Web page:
How did you decide to start Penny’s Flight?

Something like 1,200 people came out to celebrate Penny’s life, and they wanted to donate to Hospital for Special Surgery or Memorial Sloane Kettering because those were the hospitals that had cared for her during her life. Chad and I were like—time out, we need to go to the top of the funnel and find a cure for NF. If we don’t do it, then who’s going to do it? But because we had focused just on her leg and then just on her brain tumors, we really had to educate ourselves on NF. And what was so surprising is that it’s the most common genetic condition in the US, and it’s the most underfunded because you can have a multitude of symptoms or no symptoms. The more families I talk to, no one condition is the same.

We came together as a family and with Penny’s closest friends to launch the foundation. Henry, our oldest, came up with the name. Penny’s Flight is about her journey through life and her continued journey. We came up with our brand pillars, which are so Penny, of finding beauty in imperfection, having positivity in the face of every challenge, and having faith over fear.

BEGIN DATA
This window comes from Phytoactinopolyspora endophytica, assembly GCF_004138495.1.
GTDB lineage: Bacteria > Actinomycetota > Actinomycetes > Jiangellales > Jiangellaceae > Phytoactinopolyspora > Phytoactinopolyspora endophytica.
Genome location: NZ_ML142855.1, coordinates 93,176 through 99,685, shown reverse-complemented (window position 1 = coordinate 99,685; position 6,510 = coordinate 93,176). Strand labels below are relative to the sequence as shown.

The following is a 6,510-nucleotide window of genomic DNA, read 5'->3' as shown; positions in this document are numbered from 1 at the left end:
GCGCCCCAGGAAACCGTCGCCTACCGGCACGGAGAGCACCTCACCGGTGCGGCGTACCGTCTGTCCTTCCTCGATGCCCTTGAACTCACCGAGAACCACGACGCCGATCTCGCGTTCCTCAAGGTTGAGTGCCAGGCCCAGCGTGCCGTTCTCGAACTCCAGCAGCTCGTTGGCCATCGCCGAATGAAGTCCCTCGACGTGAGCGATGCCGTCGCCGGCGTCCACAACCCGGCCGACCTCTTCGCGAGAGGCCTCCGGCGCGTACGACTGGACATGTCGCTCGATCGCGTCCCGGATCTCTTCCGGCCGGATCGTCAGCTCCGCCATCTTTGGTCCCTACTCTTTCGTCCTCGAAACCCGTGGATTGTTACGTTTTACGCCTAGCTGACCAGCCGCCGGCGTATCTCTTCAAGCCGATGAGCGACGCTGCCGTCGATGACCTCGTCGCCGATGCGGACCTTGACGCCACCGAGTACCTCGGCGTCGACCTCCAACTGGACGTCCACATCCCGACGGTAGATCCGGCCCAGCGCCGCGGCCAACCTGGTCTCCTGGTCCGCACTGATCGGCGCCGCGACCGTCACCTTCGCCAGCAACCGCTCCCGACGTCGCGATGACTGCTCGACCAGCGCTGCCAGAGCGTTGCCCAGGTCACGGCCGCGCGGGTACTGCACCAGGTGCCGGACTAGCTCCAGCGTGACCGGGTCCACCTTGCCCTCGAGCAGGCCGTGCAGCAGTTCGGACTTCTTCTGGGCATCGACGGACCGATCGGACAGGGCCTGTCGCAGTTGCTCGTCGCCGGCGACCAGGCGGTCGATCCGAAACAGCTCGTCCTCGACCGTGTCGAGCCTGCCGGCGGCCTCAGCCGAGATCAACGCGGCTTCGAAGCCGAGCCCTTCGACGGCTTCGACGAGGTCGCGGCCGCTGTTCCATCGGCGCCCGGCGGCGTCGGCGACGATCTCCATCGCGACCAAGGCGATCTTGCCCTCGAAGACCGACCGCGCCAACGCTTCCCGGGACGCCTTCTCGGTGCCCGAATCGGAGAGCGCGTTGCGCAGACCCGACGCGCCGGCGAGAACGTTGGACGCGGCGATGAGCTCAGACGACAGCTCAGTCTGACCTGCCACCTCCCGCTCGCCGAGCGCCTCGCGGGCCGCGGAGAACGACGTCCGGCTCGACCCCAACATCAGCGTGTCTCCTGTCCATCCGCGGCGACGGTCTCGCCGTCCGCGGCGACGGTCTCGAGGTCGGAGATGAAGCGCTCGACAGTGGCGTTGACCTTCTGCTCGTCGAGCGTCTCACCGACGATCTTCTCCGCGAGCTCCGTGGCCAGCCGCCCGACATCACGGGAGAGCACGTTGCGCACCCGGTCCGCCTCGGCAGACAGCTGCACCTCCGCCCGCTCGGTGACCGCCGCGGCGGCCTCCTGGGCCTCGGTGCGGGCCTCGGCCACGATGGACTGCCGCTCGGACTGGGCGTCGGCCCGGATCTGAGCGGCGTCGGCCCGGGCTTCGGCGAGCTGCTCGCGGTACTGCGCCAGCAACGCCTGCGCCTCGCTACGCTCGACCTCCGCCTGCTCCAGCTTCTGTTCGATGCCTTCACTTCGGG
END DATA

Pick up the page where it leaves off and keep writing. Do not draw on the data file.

Why do you think this positivity movement has inspired so many people?

When we were given the news that we couldn’t go back in to take the tumor out an eighth time and it had spread, we immediately filled the
house with family and friends and light and music and loved her up. Our friends have called it a “cocoon of love.” We sent her off in the most beautiful way we could imagine. At her celebration of life, we wore color and danced and sang. And I think that’s why this movement has taken off. It was a shock for so many people to see the difference of choosing joy and positivity and celebrating someone’s life versus going so dark and so in mourning. The movement that’s been created, especially with the young people, has been because people want to spread that on. They want to spread this idea of choosing joy and how that can make a difference.

What has surprised you most about launching Penny’s Flight?

We launched with 10 pop-up events, and it snowballed from there with one-off events where kids came to us and wanted to do Pucks for Penny or Paintings for Penny or Puppy Yoga for Penny. The most incredible thing has been this younger generation. Kids who didn’t even know Penny were so impacted by her story that they have now launched chapters in high schools and college that are not only fundraisers for NF research but are also vehicles to raise awareness for how to live life with joy. That’s what has surprised me and inspired me the most. These kids recognized that they had the ability to make a difference, and they are! It's the most beautiful thing..and we've only just begun

From now to the end of June, we will donate a portion of proceeds from every single veronicabeard.com/en-ee order to Penny's Flight Foundation. Keep an eye on the VB Edit to see a few of the inspiring ways people are "spreading wings" with Penny's Flight--and learn how you can get involved.